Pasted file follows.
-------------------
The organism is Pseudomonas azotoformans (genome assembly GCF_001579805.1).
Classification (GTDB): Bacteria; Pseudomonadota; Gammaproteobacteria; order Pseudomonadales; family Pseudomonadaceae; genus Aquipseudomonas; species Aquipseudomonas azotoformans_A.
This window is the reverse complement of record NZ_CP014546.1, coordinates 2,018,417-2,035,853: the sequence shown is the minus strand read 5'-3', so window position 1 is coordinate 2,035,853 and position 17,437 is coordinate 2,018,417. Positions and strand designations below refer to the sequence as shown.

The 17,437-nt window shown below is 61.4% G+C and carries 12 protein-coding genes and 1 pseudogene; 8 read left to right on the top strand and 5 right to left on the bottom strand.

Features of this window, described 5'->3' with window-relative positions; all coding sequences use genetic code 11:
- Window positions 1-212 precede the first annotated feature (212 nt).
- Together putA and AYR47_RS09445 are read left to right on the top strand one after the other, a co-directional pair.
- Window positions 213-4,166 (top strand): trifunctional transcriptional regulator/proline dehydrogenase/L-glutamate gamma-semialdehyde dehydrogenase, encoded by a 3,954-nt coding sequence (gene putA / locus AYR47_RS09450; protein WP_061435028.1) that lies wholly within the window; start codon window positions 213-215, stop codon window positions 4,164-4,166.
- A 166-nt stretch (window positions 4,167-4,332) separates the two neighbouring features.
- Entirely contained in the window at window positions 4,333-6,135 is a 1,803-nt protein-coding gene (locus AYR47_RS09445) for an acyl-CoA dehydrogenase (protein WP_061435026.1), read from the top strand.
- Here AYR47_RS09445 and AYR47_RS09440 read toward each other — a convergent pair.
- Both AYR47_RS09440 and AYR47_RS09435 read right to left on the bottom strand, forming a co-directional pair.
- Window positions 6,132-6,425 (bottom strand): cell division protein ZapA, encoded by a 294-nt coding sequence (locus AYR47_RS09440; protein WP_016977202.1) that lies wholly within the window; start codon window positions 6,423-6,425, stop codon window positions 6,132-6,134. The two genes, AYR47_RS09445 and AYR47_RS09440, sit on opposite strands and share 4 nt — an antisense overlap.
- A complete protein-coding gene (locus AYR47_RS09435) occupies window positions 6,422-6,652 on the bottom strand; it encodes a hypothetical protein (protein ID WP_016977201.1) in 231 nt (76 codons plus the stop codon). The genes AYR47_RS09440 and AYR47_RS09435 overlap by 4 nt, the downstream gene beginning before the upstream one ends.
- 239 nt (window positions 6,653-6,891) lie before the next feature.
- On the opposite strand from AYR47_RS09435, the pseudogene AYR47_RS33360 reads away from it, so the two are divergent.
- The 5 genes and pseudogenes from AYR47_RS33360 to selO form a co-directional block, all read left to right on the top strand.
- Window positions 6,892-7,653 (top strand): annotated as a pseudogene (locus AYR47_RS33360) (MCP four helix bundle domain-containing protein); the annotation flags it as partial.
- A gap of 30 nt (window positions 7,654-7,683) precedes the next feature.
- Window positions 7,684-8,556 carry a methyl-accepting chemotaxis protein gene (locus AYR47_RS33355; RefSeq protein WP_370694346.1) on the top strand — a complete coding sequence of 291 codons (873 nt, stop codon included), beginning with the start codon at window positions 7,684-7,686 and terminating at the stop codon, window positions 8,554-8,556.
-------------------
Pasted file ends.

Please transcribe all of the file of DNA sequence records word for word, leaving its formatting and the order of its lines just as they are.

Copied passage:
The organism is Pseudomonas azotoformans (genome assembly GCF_001579805.1).
Classification (GTDB): Bacteria; Pseudomonadota; Gammaproteobacteria; order Pseudomonadales; family Pseudomonadaceae; genus Aquipseudomonas; species Aquipseudomonas azotoformans_A.
This window is the reverse complement of record NZ_CP014546.1, coordinates 2,018,417-2,035,853: the sequence shown is the minus strand read 5'-3', so window position 1 is coordinate 2,035,853 and position 17,437 is coordinate 2,018,417. Positions and strand designations below refer to the sequence as shown.

The 17,437-nt window shown below is 61.4% G+C and carries 12 protein-coding genes and 1 pseudogene; 8 read left to right on the top strand and 5 right to left on the bottom strand.

Features of this window, described 5'->3' with window-relative positions; all coding sequences use genetic code 11:
- Window positions 1-212 precede the first annotated feature (212 nt).
- Together putA and AYR47_RS09445 are read left to right on the top strand one after the other, a co-directional pair.
- Window positions 213-4,166 (top strand): trifunctional transcriptional regulator/proline dehydrogenase/L-glutamate gamma-semialdehyde dehydrogenase, encoded by a 3,954-nt coding sequence (gene putA / locus AYR47_RS09450; protein WP_061435028.1) that lies wholly within the window; start codon window positions 213-215, stop codon window positions 4,164-4,166.
- A 166-nt stretch (window positions 4,167-4,332) separates the two neighbouring features.
- Entirely contained in the window at window positions 4,333-6,135 is a 1,803-nt protein-coding gene (locus AYR47_RS09445) for an acyl-CoA dehydrogenase (protein WP_061435026.1), read from the top strand.
- Here AYR47_RS09445 and AYR47_RS09440 read toward each other — a convergent pair.
- Both AYR47_RS09440 and AYR47_RS09435 read right to left on the bottom strand, forming a co-directional pair.
- Window positions 6,132-6,425 (bottom strand): cell division protein ZapA, encoded by a 294-nt coding sequence (locus AYR47_RS09440; protein WP_016977202.1) that lies wholly within the window; start codon window positions 6,423-6,425, stop codon window positions 6,132-6,134. The two genes, AYR47_RS09445 and AYR47_RS09440, sit on opposite strands and share 4 nt — an antisense overlap.
- A complete protein-coding gene (locus AYR47_RS09435) occupies window positions 6,422-6,652 on the bottom strand; it encodes a hypothetical protein (protein ID WP_016977201.1) in 231 nt (76 codons plus the stop codon). The genes AYR47_RS09440 and AYR47_RS09435 overlap by 4 nt, the downstream gene beginning before the upstream one ends.
- 239 nt (window positions 6,653-6,891) lie before the next feature.
- On the opposite strand from AYR47_RS09435, the pseudogene AYR47_RS33360 reads away from it, so the two are divergent.
- The 5 genes and pseudogenes from AYR47_RS33360 to selO form a co-directional block, all read left to right on the top strand.
- Window positions 6,892-7,653 (top strand): annotated as a pseudogene (locus AYR47_RS33360) (MCP four helix bundle domain-containing protein); the annotation flags it as partial.
- A gap of 30 nt (window positions 7,654-7,683) precedes the next feature.
- Window positions 7,684-8,556 carry a methyl-accepting chemotaxis protein gene (locus AYR47_RS33355; RefSeq protein WP_370694346.1) on the top strand — a complete coding sequence of 291 codons (873 nt, stop codon included), beginning with the start codon at window positions 7,684-7,686 and terminating at the stop codon, window positions 8,554-8,556.